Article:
The online version of this article (doi:10.1186/s13613-017-0249-6) contains supplementary material, which is available to authorized users.
The best predictors of short- and medium-term mortality of cirrhotic patients receiving intensive care support are unknown.
We conducted meta-analyses from 13 studies (2523 cirrhotics) after selection of original articles and response to a standardized questionnaire by the corresponding authors. End-points were in-ICU, in-hospital, and 6-month mortality in ICU survivors. A total of 301 pooled analyses, including 95 analyses restricted to 6-month mortality among ICU survivors, were conducted considering 249 variables (including reason for admission, organ replacement therapy, and composite prognostic scores).
In-ICU, in-hospital, and 6-month mortality was 42.7, 54.1, and 75.1%, respectively. Forty-eight patients (3.8%) underwent liver transplantation during follow-up. In-ICU mortality was lower in patients admitted for variceal bleeding (OR 0.46; 95% CI 0.36–0.59; p < 0.001) and higher in patients with SOFA > 19 at baseline (OR 8.54; 95% CI 2.09–34.91; p < 0.001; PPV = 0.93). High SOFA no longer predicted mortality at 6 months in ICU survivors. Twelve variables related to infection were predictors of in-ICU mortality, including SIRS (OR 2.44; 95% CI 1.64–3.65; p < 0.001; PPV = 0.57), pneumonia (OR 2.18; 95% CI 1.47–3.22; p < 0.001; PPV = 0.69), sepsis-associated refractory oliguria (OR 10.61; 95% CI 4.07–27.63; p < 0.001; PPV = 0.76), and fungal infection (OR 4.38; 95% CI 1.11–17.24; p < 0.001; PPV = 0.85). Among therapeutics, only dopamine (OR 5.57; 95% CI 3.02–10.27; p < 0.001; PPV = 0.68), dobutamine (OR 8.92; 95% CI 3.32–23.96; p < 0.001; PPV = 0.86), epinephrine (OR 5.03; 95% CI 2.68–9.42; p < 0.001; PPV = 0.77), and MARS (OR 2.07; 95% CI 1.22–3.53; p = 0.007; PPV = 0.58) were associated with in-ICU mortality without heterogeneity. In ICU survivors, eight markers of liver and renal failure predicted 6-month mortality, including Child–Pugh stage C (OR 2.43; 95% CI 1.44–4.10; p < 0.001; PPV = 0.57), baseline MELD > 26 (OR 3.97; 95% CI 1.92–8.22; p < 0.0001; PPV = 0.75), and hepatorenal syndrome (OR 4.67; 95% CI 1.24–17.64; p = 0.022; PPV = 0.88).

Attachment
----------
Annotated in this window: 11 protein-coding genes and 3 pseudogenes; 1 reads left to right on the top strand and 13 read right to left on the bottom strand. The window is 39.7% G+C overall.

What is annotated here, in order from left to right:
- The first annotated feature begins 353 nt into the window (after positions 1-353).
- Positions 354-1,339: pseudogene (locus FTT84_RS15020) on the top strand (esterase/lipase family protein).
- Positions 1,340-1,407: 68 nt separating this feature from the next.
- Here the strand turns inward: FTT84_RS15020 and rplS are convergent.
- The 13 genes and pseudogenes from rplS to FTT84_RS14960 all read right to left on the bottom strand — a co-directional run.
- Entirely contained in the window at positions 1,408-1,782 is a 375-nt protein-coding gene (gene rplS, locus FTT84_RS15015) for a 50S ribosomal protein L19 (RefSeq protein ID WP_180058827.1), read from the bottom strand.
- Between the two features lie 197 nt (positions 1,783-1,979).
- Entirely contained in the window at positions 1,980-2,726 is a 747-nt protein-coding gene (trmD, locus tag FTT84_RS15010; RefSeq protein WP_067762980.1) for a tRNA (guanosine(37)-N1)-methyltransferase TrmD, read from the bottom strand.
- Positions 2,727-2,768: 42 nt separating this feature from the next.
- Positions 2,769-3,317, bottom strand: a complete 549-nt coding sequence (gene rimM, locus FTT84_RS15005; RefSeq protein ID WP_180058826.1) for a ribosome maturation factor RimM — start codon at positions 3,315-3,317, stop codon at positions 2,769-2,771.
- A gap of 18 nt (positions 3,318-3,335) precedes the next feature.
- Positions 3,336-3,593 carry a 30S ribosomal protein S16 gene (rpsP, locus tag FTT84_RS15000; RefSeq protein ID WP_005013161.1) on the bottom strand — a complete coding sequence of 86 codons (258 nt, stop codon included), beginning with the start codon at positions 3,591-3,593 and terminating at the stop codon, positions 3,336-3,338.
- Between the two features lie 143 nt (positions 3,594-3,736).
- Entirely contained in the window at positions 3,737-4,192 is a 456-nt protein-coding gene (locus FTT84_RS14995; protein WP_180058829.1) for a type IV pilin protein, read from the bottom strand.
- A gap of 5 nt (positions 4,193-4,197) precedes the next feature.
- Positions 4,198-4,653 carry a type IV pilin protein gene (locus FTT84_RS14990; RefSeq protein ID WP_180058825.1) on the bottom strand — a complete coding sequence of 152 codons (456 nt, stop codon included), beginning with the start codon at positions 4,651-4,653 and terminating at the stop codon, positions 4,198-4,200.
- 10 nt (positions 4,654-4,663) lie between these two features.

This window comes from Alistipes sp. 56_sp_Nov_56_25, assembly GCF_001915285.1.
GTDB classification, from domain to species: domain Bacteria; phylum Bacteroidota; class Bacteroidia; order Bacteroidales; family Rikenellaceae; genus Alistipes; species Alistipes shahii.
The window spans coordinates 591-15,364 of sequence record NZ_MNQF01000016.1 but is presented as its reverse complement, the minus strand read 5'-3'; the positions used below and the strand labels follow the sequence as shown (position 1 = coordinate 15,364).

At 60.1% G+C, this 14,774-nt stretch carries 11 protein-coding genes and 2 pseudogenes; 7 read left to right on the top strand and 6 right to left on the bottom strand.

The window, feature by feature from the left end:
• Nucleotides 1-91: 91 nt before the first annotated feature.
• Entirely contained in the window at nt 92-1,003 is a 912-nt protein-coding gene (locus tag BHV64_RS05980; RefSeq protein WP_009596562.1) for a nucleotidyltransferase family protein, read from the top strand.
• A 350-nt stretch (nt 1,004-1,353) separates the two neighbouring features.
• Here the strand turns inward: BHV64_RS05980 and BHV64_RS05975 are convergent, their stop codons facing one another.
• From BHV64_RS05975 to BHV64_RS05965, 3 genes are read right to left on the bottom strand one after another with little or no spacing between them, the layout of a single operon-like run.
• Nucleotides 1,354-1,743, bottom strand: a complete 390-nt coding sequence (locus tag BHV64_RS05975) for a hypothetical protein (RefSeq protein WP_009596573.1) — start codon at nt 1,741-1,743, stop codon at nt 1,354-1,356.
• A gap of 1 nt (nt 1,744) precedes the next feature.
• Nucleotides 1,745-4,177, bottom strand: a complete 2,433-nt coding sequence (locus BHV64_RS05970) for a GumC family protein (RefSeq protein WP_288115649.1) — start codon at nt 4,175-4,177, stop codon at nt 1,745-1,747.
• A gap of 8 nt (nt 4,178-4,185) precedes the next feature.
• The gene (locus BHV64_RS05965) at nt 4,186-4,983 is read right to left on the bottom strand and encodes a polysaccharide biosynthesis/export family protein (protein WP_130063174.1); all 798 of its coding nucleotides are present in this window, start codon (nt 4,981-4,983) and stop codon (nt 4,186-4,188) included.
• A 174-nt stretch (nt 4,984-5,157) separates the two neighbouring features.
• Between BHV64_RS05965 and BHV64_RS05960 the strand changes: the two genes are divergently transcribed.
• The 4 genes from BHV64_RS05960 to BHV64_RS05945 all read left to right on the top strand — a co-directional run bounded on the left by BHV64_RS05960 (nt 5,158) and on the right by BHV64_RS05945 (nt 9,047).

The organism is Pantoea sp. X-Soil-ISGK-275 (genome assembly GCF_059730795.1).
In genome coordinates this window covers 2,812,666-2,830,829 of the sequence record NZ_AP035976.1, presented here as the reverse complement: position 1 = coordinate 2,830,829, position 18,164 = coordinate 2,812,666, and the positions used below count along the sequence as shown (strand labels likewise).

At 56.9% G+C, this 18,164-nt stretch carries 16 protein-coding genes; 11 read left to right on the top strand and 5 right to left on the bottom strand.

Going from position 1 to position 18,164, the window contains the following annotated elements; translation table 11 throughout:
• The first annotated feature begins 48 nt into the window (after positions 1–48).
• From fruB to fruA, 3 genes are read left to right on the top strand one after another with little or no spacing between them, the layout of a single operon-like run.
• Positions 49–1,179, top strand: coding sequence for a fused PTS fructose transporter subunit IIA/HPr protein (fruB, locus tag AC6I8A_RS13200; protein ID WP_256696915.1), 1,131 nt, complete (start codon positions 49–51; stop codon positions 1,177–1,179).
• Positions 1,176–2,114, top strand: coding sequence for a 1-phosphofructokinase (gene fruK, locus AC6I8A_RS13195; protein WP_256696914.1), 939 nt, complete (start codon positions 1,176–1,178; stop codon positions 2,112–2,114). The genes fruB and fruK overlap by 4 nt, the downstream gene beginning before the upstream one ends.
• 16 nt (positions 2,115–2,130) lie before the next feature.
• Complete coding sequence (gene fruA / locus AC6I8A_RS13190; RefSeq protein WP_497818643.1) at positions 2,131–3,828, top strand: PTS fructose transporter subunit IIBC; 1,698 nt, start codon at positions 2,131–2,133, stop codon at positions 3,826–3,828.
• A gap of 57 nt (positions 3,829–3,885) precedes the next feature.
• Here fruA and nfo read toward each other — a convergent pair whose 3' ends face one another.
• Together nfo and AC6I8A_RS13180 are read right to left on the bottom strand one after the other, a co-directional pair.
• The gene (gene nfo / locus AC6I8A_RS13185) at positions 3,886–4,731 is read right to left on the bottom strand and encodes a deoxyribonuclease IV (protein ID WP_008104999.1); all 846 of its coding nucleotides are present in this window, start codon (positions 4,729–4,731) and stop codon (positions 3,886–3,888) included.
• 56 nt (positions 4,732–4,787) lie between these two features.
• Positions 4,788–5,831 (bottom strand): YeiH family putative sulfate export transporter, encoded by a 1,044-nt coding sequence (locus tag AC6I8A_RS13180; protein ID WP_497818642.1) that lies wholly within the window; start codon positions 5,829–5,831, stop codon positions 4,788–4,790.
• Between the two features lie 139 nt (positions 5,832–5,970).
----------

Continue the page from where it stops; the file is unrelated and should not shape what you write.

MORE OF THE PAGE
Prognosis of cirrhotic patients admitted to ICU is poor since only a minority undergo liver transplant. The prognostic performance of general ICU scores decreases over time, unlike the Child–Pugh and MELD scores, even recorded in the context of organ failure. Infection-related parameters had a short-term impact, whereas liver and renal failure had a sustained impact on mortality.
Additional file 1. Table S1. Patients characteristics on admission. Table S2. Predictors of in-ICU mortality. Table S3. Predictors of in-hospital mortality. Table S4. Predictors of 6-month mortality in ICU survivors. Figure S1. Flow diagram. Literature search and selection process.
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- Prognosis of cirrhotic patients admitted to intensive care unit: a meta-analysis
Heng Chih Pan
Constantine J. Karvellas
Vincent Di Martino
- Springer Paris
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